Past Events > 2004 > Muddy Truckers Trophy

Muddy Truckers Trophy

5th March 2004

The Muddy Truckers Trophy
March 5th-7th 2004

by Dave White

Photos by John Davies and Paul Everett

As many of you will know, I spent a good part of 2003 and the early part of 2004 building a new competition vehicle. The Range Rover, having served faithfully for a number of years was really starting to show the strain and was becoming more difficult to keep running.With some regret, it was time for the old girl to move on and I needed to build something which would reflect the needs both for club trials and challenge events. The build would start in July 2003 and be completed by early to mid February 2004 with a month shakedown time prior to the first challenge of the year - The Muddy Truckers Trophy.

So it was that my latest creation moved under it's own power for the first time in the third week in February and on the morning of March 5th I was still frantically trying to bolt/weld on the last few bits and bobs prior to driving to Maddison 4x4 for scrutineering. Aware that the trip to Maddison 4x4 was the furthest I'd actually driven the thing, my main aim for the event was simply to finish and still be able to drive it home from Scotland at the end of the event !

Having spotted a leaking hub oil seal prior to setting off I phoned Patrick and booked in to have it replaced so I could concentrate on packing all our gear into and onto the vehicle. On arriving at Maddison 4x4 the vehicle was put straight onto a ramp and Nigel (one of the mechanics) set about dismantling the hub. With the oil seal replaced, Nigel also spotted that one of the bolts holding the brake caliper on had seen better days and opted to replace it just in case. The other bolt looked fine so that was reused.. all went well until this bolt then sheared off as it was being tightened ! It seemed that the Land Rover gods were determined that I shouldn't make it off the start line. After the judicious use of a drill and tap NIgel managed to remove the remains of the old bolt and soon had the vehicle back together again so I could finally breathe a sigh of relief and get the vehicle scrutineered.

Finally "Team YORC" - myself and Paul Everett in my 100" and Matthew Sykes and John Davies in Matthew's 110 set off on the first road book that was to take us to the camp site prior to Friday's Night Event. An uneventful trip to a point just north of Helmsley took us into the main site, part of a huge estate with a mix of woodland and hills. Arriving at the camp site we soon had our tents set up and were joined by Tim Frankland who had volunteered as a marshal for the weekend.

As you may have gathered, this year's Muddy Truckers was to run to a new format. 2 nights and 2 days of off roading at 3 main locations - Helmsley, Wooler and Duns. Camping was mandatory on Friday and Saturday night and all equipment was to be carried on the vehicles. In the end, some leniency was given on these rules so we were allowed to set up camp prior to the night run on Friday.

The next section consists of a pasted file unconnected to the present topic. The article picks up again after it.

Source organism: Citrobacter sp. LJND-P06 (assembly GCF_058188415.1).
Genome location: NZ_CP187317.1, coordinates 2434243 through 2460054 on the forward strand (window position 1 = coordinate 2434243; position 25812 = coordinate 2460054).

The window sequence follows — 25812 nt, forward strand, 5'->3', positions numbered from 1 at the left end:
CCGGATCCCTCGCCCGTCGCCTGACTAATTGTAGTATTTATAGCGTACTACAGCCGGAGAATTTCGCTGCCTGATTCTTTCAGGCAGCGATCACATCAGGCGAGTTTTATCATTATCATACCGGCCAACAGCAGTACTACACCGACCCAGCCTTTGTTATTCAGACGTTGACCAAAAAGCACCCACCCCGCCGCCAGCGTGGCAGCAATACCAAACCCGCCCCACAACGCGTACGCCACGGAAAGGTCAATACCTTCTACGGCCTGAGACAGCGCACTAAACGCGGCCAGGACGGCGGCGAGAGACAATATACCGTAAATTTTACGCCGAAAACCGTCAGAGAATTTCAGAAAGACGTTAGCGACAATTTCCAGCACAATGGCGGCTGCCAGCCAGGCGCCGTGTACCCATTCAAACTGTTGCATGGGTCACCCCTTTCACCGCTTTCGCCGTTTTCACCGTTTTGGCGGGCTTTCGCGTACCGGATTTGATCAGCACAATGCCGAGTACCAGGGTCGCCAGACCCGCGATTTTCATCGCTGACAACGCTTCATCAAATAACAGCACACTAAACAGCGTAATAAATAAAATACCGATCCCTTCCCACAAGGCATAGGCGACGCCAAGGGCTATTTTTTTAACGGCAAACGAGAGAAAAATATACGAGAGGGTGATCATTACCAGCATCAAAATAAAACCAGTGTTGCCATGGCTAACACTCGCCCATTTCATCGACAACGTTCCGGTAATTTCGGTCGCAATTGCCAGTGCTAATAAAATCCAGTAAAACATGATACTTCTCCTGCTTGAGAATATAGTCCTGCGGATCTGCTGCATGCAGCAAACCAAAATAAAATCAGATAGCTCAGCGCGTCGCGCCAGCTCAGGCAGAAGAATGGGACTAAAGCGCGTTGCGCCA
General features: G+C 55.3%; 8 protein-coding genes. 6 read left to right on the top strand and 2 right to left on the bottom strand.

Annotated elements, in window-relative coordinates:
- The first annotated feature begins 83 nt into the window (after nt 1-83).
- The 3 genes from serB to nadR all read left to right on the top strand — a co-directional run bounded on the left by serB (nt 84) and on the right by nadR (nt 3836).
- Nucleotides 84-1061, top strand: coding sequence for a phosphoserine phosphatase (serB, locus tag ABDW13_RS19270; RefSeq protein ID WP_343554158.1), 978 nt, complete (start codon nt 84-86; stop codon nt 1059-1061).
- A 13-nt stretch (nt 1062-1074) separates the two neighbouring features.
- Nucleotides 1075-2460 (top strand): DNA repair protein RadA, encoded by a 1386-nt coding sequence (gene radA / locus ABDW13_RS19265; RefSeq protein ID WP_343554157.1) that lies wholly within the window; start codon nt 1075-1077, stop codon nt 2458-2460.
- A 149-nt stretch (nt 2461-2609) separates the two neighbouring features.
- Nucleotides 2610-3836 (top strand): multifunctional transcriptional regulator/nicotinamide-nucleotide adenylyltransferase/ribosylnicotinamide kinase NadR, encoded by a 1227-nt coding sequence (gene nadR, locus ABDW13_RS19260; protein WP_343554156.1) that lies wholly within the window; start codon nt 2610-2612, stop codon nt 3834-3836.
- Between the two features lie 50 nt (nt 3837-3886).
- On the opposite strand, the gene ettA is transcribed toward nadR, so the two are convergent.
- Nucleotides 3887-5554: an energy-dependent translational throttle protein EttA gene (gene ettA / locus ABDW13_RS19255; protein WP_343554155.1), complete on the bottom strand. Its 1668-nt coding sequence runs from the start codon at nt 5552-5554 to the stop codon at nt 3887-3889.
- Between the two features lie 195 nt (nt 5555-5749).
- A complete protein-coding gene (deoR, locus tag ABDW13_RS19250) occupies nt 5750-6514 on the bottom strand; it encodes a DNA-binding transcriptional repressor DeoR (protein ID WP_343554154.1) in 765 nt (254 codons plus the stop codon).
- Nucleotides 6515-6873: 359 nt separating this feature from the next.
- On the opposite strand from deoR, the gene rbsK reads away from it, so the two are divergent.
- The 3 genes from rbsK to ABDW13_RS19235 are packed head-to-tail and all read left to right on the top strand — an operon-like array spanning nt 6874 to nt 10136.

Following a meal in Helmsley we went straight into the prologue. The teams had to split up and then communicate a word to their team mates using Morse code and torches. Local knowledge meant that we soon had enough of the phrase to fill in the blanks and our team was the first to hand in a correct entry. This gave us the dubious honour of setting off first on the night stages. We would have been quicker had Matthew actually waited for us to finish reading the instructions before he started signaling the letters !

The night stages actually turned out to be a single stage with a road book to follow to get us there. Arriving at what we thought was the first stage, the marshals explained what we had to do. It was a simple task, on foot in the dark on an open moorland, we had to follow a compass bearing using a hand held magnetic compass. On that bearing we would find a punch which we would collect and then follow the next bearing.... simple. Teamwork and tactics soon saw us back at the start having found all the punches, as we were first there and this was the only stage of the night, we had to wait until all the teams arrived before we could set of back to the camp. As it turned out we put in the fastest time of the night so went into Saturday as the event leaders. On the way back to the camp site, normality kicked in as Matthew's 110 died on the way down a hill and refused to restart. As I went back to tow him in, the front LH tyre decided now would be a good time to let all the air out... so it did.

Matthew managed to get the 110 restarted and, after putting some air in the tyre we headed back to the site and set about removing the tyre from the rim and repairing the tube. Matthew is an excellent "bush" tyre fitter so an hour or so later and the wheel was back on so we could all wander over to the camp fire. I understand the stew that Malcolm cooked up was great but the buggers had scoffed the lot by the time we got there.